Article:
Had to get up early to make it to the trail head for the "Dripping Springs Super Loop", a 19 mile hike that I thought would follow defined trails so just a matter of staying on paths, making the appropriate turns, no problema. Some cloud cover as the sun rose. Later, the sky was a splendor of pink as the light bounced off the clouds.
It's kind of a long drive to Superstition Wilderness that includes 6 miles on rough dirt and rock roads at the end. I followed a truck that had MI license plates the last 10 miles. In time, I passed "Miners Needle" above. Not nearly as cool as "Weaver's Needle" but impressive nonetheless.
There were some great examples of very mature saguaro cactus along the way. The wind was blowing rather hard and temps in the mid 50's.
Well defined path to follow. But then, I hung a right at mile 3 on to the Coffee Flat trail. Still well defined but....
....very rocky. What a pain in the ass to navigate through this mess for a few miles.
A rolling route with no significant climbs and ended with just a little over 2000' climbing. Kind of an odd rock structure sticking out among a landscape that is not similar.
So far, so good. the route went to the left of that rock faced, dropped into a valley and passed the rock at it's base heading to the right.
Dropping into the valley, there was a lot of grass, lots of cottonwood and other types of trees. Beautiful.
A view before dropping into the canyon. I regret I did not take any worthwhile images from this point forward. I had problems. The trail dropped into a mostly dry stream bed that was rather wide. I dislike these outcomes because you have to constant scan both banks for signs of the trail leaving a stream bed that is 99% rock and boulders so no obvious trail. I followed a game trail and got off the route. When you have to drop to your knees to stay on a trail, you're probably not on the trail. I entered the stream at mile 6.5 and the next trail, "Red Tanks" was supposed to be at roughly mile 7.
After deciding I was off trail, I reversed course and then found the trail so kept going. I could see some foot prints so figured I was on the route despite there being none of the usual signs like rock piles or a beaten down path. I began getting a little anxious at mile 7 and no trail sign. I was mostly in a canopy of trees so I could not ID prominent physical features like a rock outcropping to guide me back. I passed through a barbwire fence with crude gate, closing it behind me, probably now on someone's ranch. I kept going. Finally, at mile 8, I gave up, having not reached the "Red Tanks" trail. Turning around, it is a strange feeling to realize that you have to go back with it decidedly uncertain that you will be able to find the way. Don't want to be overly dramatic but it is a strange feeling. As I walked back, I took great comfort in finding a sandy spot and seeing my outgoing foot print. I later figured, after seeing a few empty shotgun casings, I had not been following fellow hikers on the trail but likely hunters. I also later learned (trust me, I had done a lot of research prior to attempting this adventure) I had been on an old wagon wheel route between Mesa and Superior used back in the 1800's. Things kept falling in to place and I found the real trail and returned with 16 miles and kind of sore feet. I need to get one of those detailed maps of this area if I plan on doing this again.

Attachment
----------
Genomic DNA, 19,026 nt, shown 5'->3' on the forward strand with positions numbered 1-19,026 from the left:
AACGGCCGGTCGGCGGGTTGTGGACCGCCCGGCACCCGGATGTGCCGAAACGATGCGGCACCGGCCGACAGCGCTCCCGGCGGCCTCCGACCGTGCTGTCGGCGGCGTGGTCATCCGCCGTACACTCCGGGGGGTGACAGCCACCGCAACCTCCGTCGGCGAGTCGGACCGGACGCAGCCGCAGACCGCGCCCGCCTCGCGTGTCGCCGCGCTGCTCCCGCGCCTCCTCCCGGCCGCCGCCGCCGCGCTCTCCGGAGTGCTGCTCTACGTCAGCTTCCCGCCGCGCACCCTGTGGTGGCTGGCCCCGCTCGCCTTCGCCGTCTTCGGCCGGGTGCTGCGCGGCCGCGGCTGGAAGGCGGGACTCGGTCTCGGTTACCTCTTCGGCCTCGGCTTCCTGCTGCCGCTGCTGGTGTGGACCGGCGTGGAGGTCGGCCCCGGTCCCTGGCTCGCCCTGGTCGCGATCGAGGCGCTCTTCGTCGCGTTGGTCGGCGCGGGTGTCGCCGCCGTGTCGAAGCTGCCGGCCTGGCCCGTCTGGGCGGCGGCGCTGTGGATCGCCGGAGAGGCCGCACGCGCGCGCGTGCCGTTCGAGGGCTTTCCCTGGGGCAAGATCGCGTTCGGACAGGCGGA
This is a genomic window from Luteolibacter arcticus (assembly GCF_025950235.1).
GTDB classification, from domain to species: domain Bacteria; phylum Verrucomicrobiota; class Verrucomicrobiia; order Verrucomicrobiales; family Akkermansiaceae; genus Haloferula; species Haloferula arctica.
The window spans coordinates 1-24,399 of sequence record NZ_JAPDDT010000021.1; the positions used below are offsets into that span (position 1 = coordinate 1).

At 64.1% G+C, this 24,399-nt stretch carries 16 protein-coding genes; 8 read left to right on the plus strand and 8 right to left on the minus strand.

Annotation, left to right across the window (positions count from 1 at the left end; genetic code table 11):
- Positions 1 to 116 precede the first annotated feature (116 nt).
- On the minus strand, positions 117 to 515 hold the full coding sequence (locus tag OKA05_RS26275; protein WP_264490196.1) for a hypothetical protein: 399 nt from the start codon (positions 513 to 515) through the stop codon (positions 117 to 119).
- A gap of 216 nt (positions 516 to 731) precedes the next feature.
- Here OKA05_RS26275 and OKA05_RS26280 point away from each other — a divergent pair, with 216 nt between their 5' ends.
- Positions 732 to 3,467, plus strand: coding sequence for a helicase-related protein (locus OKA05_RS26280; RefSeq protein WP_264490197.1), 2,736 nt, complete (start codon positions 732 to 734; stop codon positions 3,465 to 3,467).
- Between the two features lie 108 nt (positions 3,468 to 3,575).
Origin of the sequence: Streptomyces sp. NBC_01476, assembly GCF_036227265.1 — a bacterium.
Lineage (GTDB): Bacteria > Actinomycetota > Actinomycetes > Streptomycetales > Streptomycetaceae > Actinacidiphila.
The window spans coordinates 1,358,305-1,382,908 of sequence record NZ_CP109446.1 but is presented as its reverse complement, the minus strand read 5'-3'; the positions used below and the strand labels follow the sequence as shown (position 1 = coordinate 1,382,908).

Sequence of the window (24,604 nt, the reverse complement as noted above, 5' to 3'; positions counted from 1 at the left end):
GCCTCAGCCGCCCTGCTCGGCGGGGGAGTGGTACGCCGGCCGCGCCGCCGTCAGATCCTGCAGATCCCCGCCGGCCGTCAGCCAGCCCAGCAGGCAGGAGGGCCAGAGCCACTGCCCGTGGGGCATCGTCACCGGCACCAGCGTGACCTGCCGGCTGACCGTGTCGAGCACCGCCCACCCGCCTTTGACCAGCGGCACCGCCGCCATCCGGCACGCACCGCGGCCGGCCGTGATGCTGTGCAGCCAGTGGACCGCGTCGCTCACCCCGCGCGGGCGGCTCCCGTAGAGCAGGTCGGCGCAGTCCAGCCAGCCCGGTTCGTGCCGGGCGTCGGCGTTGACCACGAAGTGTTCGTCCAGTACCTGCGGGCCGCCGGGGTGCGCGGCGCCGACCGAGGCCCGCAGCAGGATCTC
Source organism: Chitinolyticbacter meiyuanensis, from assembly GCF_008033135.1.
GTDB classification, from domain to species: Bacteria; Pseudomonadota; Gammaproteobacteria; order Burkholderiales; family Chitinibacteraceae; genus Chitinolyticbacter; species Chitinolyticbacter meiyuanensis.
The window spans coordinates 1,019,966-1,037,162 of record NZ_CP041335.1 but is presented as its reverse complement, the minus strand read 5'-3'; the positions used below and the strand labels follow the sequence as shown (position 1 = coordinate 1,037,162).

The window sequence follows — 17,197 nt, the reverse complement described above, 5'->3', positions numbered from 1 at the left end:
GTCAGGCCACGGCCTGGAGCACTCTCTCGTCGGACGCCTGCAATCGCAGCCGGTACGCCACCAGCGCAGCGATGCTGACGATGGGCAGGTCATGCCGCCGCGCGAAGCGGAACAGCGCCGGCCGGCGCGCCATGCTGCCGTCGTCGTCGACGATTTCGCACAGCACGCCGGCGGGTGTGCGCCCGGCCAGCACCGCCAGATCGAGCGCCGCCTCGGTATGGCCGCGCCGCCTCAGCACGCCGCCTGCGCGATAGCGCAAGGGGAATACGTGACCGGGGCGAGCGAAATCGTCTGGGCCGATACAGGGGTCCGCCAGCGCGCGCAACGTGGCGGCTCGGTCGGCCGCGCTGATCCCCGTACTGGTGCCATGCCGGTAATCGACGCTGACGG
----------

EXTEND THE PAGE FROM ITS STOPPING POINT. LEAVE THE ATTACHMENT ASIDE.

Well, I return to Ohio on Friday. Accuweather is forecasting a warming trend beginning on the 19th with many days in the 40's Gee I hope so. I rode the bike on Sunday with the temps in the low 50's and it was freezing! Below is a final look back at where I had been.